source: Disney+

Crater and October Sky are very similar films — both deal with kids living basically in poverty, trapped in a mining town with their only hope of escape lying in the stars. But October Sky has scope, texture, and complex characters, and Crater just doesn’t. Much of that has to do with the directing, which is probably hindered by shooting entirely on blue-screen soundstages. I don’t believe a single set was fully constructed for this movie — it looks sturdy but fake, and the visual effects only get worse for the big set pieces, like the oxygen tank sequence and the meteor shower. I wouldn’t be surprised if there was at least one blue-screen or LED screen element in every set-up. Some scenes feel as though they’re completely shot on an LED volume soundstage. Compare that to October Sky, which is so detailed, grimy, dirty, and vibrant that you can tell it’s shot in a real place. Watching October Sky, I thought about how much dirt Gyllenhaal and Cooper must’ve had to wash out of their hair at the end of a long shoot day. Crater comparatively feels clean, airbrushed, and safe.

Furthermore, the way Crater is shot and directed doesn’t foreground any of the characters. Instead, Addison, Dylan, and Caleb are jockeying for Main Character Status, while common sense dictates that the filmmakers should’ve just picked one of them and stuck to it. Caleb gets all the flashbacks, but Dylan is the only person in the movie who gets an arc, and Addison is the outsider from Earth, so she’s a better audience surrogate. But we don’t commit to any of them, which makes the characters’ goals harder to identify and muddles the narrative.

Emotionally, the script is too conservative. Griffin fixates on the characters’ emotional journeys, though the score from Dan Romer and Olei Essed does most of the heavy lifting. But even with that support from two great composers, Griffin’s story only really deals with blind hope and enthusiasm. There’s none of the emotional depth one expects from the premise. No grief over the potential loss of a friend. No fear of setting out into the unknown. No heartbreak over the loss of Caleb’s parents. It all culminates in a moon-cheese ending that basically just apes that scene from Interstellar where Matthew McConaughey watches decades of video messages from his kids as they grow up without him. The relationships in Interstellar are second to the space adventure story, and in Crater, it’s the opposite, but an hour and 40 minutes of kids bonding on the Moon doesn’t yield anything as emotionally devastating as Cooper sitting in the spaceship, powerless to help his children and grappling with all the time he’s lost.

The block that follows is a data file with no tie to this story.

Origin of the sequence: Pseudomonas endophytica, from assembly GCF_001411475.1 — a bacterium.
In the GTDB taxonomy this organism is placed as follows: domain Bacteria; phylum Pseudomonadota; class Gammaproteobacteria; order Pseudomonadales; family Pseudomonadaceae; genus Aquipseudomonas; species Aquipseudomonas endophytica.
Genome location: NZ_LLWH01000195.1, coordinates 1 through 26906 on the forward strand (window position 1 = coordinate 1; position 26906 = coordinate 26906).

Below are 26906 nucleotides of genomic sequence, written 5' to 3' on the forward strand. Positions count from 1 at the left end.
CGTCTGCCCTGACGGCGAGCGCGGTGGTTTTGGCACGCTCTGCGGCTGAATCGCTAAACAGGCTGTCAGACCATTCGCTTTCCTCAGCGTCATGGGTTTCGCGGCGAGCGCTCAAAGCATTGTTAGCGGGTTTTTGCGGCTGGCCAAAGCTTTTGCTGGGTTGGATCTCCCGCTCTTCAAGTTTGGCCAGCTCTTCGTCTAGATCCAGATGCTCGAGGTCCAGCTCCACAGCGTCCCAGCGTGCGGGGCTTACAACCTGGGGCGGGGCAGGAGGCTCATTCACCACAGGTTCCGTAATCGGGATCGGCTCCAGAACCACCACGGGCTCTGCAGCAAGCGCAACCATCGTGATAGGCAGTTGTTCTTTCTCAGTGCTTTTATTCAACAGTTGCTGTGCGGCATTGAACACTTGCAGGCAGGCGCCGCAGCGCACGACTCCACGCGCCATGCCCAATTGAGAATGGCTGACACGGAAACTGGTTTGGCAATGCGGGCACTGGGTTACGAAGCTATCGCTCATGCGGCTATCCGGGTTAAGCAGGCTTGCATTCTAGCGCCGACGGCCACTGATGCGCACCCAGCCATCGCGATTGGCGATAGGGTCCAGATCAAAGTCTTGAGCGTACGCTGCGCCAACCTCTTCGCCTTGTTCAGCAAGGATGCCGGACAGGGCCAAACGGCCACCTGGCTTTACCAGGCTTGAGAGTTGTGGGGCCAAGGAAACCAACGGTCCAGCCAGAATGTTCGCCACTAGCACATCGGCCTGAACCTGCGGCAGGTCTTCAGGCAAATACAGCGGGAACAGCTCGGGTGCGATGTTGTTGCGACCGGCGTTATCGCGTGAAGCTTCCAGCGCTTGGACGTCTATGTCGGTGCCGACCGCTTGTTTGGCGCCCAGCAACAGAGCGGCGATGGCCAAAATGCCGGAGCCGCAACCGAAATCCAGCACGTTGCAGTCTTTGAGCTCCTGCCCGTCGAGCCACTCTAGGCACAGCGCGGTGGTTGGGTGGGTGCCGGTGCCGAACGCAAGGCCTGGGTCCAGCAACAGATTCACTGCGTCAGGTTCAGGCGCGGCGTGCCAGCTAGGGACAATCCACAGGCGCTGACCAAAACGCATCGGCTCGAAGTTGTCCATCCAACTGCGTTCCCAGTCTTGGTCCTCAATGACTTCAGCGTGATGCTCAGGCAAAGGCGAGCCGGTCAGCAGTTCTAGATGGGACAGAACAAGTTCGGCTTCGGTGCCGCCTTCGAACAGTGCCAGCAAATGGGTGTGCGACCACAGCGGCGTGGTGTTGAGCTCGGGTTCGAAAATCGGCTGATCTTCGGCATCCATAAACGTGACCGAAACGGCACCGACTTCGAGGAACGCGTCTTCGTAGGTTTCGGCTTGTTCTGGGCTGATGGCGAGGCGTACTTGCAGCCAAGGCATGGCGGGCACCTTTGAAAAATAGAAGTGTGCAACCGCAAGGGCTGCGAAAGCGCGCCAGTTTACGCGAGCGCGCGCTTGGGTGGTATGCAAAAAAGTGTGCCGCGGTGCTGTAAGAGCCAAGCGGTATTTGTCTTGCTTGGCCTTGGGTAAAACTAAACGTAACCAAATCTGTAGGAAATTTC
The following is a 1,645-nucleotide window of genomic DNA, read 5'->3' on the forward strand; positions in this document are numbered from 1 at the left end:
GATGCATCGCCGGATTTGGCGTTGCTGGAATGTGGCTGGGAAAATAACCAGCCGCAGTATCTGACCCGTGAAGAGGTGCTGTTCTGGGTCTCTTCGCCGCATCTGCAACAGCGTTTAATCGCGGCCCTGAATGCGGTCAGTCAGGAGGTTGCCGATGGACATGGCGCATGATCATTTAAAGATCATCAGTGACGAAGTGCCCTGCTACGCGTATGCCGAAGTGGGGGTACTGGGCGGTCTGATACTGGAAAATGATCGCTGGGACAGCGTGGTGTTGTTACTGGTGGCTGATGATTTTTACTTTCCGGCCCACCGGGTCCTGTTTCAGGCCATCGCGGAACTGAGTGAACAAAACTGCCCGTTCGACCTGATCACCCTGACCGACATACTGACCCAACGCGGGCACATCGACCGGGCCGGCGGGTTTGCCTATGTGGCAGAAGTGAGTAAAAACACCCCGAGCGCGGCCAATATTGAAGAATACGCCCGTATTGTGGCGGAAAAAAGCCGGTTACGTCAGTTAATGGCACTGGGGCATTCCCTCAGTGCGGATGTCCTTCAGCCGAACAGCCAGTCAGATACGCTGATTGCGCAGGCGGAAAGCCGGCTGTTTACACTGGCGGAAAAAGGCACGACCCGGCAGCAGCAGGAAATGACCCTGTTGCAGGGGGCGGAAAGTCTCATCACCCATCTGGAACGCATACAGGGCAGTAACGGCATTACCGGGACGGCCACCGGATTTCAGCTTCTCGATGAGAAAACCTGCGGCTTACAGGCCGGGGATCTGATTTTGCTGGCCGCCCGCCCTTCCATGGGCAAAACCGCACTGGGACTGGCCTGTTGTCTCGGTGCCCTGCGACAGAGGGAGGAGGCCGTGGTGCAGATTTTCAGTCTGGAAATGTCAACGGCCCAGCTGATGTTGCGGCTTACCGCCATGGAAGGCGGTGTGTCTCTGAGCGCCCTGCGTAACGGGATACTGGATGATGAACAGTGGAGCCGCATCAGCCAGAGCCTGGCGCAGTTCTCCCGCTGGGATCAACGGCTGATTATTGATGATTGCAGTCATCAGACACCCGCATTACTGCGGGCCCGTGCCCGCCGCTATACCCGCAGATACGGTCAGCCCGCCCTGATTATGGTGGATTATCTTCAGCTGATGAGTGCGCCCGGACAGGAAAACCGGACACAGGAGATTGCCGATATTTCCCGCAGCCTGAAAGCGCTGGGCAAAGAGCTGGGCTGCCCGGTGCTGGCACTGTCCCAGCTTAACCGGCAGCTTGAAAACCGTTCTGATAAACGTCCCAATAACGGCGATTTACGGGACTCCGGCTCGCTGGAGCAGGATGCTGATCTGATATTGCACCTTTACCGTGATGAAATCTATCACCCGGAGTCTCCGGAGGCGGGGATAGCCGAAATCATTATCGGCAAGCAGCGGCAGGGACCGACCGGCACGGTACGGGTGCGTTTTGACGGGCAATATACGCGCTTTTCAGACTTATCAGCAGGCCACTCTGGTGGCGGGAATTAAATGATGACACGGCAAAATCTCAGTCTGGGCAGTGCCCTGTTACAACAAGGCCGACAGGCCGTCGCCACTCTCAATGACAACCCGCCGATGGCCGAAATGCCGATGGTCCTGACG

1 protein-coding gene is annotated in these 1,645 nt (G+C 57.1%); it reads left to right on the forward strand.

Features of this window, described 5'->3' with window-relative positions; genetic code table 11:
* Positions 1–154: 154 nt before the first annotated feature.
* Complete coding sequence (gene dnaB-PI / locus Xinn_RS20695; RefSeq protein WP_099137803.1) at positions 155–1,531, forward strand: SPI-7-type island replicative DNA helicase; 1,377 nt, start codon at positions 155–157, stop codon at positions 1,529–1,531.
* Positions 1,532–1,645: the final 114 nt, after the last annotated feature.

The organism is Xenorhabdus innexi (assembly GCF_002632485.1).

Conclusion: Crater

At one point, the moon-Goonies pass a defunct lunar paradise, a distant city-of-the-future whose construction has been long abandoned. There are unfinished metal rings around the 1960s skyscrapers, all on a barren grey rock surface against the stark darkness of space. It’s a really impressive visual design, and I’m sure some VFX artists and production designers worked hard on it. Unfortunately, Disney just doesn’t care about labor. There are so many good details in the production design and the visual effects that went unappreciated by the studio. At the end of the day, though, Disney poorly promoted Crater and then dropped it from its streaming service because some exec saw it as a better tax write-off than a piece of content.

Ironically, considering what happened to Crater, the movie is all about failed promises, wasted potential, corporate greed, and the need for unions. Crater might not be a good movie, but the really strong elements of it — some of the design, the worldbuilding with the labor disputes surrounding the helium mine, the earnest performances, and the wonderful score — deserve better than this. Like that decommissioned city on the Moon, Crater is a dream that a corporation gave up on and left to rust out in space.

Crater is available to rent online. It used to be on Disney+.